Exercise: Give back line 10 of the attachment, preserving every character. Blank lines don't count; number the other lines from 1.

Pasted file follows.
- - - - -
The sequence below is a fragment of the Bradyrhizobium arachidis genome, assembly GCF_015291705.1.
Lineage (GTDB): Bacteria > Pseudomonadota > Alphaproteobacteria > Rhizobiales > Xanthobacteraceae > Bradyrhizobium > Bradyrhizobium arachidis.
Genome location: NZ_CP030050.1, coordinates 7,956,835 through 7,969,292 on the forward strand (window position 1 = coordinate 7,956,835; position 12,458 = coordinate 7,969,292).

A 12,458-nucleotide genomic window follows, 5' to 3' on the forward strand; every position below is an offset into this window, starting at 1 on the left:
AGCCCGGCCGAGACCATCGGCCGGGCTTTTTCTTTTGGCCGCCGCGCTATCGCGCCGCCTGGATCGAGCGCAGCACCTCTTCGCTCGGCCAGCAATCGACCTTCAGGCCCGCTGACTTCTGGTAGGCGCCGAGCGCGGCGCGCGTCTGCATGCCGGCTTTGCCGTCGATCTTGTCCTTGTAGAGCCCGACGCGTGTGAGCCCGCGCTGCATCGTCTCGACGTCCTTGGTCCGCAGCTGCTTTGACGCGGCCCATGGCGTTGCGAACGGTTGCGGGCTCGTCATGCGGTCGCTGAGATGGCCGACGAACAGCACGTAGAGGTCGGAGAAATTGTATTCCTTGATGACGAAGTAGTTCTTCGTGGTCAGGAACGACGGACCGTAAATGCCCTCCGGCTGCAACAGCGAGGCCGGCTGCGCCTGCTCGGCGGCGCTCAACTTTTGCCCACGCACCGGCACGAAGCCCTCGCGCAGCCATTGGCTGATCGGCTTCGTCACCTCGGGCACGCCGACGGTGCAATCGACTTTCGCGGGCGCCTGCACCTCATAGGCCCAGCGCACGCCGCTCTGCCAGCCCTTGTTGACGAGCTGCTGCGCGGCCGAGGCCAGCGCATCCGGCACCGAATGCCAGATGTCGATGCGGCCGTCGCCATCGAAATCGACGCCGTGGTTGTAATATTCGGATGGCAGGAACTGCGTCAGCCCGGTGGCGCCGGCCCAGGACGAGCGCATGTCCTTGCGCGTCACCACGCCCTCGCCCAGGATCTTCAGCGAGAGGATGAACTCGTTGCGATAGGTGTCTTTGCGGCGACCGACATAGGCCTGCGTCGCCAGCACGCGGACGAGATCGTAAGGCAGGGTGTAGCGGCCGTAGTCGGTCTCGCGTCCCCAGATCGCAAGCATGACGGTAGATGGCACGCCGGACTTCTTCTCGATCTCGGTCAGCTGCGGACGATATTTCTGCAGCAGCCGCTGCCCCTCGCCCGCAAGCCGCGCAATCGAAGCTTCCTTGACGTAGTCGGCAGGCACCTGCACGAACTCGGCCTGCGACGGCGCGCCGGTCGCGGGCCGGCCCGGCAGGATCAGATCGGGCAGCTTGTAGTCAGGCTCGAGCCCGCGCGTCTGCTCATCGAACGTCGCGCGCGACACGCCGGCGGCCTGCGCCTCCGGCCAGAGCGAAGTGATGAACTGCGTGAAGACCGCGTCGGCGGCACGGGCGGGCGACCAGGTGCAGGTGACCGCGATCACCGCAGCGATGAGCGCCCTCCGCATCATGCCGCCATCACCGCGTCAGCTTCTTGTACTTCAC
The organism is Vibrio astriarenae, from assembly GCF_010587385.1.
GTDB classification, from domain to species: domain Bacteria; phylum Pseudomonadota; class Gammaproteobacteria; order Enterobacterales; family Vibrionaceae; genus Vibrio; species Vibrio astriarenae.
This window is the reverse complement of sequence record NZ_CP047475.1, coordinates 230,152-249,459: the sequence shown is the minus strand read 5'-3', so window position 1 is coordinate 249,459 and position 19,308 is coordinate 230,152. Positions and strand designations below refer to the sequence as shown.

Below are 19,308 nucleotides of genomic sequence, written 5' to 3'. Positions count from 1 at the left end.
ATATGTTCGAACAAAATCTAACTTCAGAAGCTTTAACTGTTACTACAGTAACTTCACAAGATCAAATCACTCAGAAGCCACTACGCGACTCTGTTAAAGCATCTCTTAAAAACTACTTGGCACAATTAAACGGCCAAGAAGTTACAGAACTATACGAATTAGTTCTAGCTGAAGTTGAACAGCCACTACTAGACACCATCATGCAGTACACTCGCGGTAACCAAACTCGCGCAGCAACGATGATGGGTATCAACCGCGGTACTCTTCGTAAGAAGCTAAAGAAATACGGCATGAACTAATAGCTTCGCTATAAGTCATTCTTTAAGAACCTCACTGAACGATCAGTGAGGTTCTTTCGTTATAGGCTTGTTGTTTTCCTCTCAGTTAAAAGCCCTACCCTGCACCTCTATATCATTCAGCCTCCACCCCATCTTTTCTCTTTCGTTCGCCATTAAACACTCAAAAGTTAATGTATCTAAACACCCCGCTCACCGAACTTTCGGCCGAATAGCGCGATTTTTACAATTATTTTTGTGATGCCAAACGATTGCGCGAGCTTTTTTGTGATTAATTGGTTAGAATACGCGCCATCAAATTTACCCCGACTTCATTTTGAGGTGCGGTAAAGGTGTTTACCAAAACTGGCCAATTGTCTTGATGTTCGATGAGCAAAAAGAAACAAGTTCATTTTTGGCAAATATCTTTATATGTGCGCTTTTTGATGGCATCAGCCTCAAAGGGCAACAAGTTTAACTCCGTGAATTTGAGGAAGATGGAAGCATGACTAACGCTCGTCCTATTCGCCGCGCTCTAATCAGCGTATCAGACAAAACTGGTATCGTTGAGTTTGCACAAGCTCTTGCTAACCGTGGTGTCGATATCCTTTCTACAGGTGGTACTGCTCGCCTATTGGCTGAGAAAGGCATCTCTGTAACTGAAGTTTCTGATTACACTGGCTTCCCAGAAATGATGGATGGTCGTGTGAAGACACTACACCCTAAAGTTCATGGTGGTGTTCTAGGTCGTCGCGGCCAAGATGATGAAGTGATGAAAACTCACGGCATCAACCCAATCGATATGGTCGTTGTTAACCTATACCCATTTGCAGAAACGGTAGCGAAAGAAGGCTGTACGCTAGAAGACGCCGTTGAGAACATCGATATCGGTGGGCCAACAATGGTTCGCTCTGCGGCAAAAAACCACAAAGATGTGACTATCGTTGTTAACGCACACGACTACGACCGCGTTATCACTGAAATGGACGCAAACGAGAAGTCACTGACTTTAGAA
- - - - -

ATATGTTCGAACAAAATCTAACTTCAGAAGCTTTAACTGTTACTACAGTAACTTCACAAGATCAAATCACTCAGAAGCCACTACGCGACTCTGTTAAAGCATCTCTTAAAAACTACTTGGCACAATTAAACGGCCAAGAAGTTACAGAACTATACGAATTAGTTCTAGCTGAAGTTGAACAGCCACTACTAGACACCATCATGCAGTACACTCGCGGTAACCAAACTCGCGCAGCAACGATGATGGGTATCAACCGCGGTACTCTTCGTAAGAAGCTAAAGAAATACGGCATGAACTAATAGCTTCGCTATAAGTCATTCTTTAAGAACCTCACTGAACGATCAGTGAGGTTCTTTCGTTATAGGCTTGTTGTTTTCCTCTCAGTTAAAAGCCCTACCCTGCACCTCTATATCATTCAGCCTCCACCCCATCTTTTCTCTTTCGTTCGCCATTAAACACTCAAAAGTTAATGTATCTAAACACCCCGCTCACCGAACTTTCGGCCGAATAGCGCGATTTTTACAATTATTTTTGTGATGCCAAACGATTGCGCGAGCTTTTTTGTGATTAATTGGTTAGAATACGCGCCATCAAATTTACCCCGACTTCATTTTGAGGTGCGGTAAAGGTGTTTACCAAAACTGGCCAATTGTCTTGATGTTCGATGAGCAAAAAGAAACAAGTTCATTTTTGGCAAATATCTTTATATGTGCGCTTTTTGATGGCATCAGCCTCAAAGGGCAACAAGTTTAACTCCGTGAATTTGAGGAAGATGGAAGCATGACTAACGCTCGTCCTATTCGCCGCGCTCTAATCAGCGTATCAGACAAAACTGGTATCGTTGAGTTTGCACAAGCTCTTGCTAACCGTGGTGTCGATATCCTTTCTACAGGTGGTACTGCTCGCCTATTGGCTGAGAAAGGCATCTCTGTAACTGAAGTTTCTGATTACACTGGCTTCCCAGAAATGATGGATGGTCGTGTGAAGACACTACACCCTAAAGTTCATGGTGGTGTTCTAGGTCGTCGCGGCCAAGATGATGAAGTGATGAAAACTCACGGCATCAACCCAATCGATATGGTCGTTGTTAACCTATACCCATTTGCAGAAACGGTAGCGAAAGAAGGCTGTACGCTAGAAGACGCCGTTGAGAACATCGATATCGGTGGGCCAACAATGGTTCGCTCTGCGGCAAAAAACCACAAAGATGTGACTATCGTTGTTAACGCACACGACTACGACCGCGTTATCACTGAAATGGACGCAAACGAGAAGTCACTGACTTTAGAA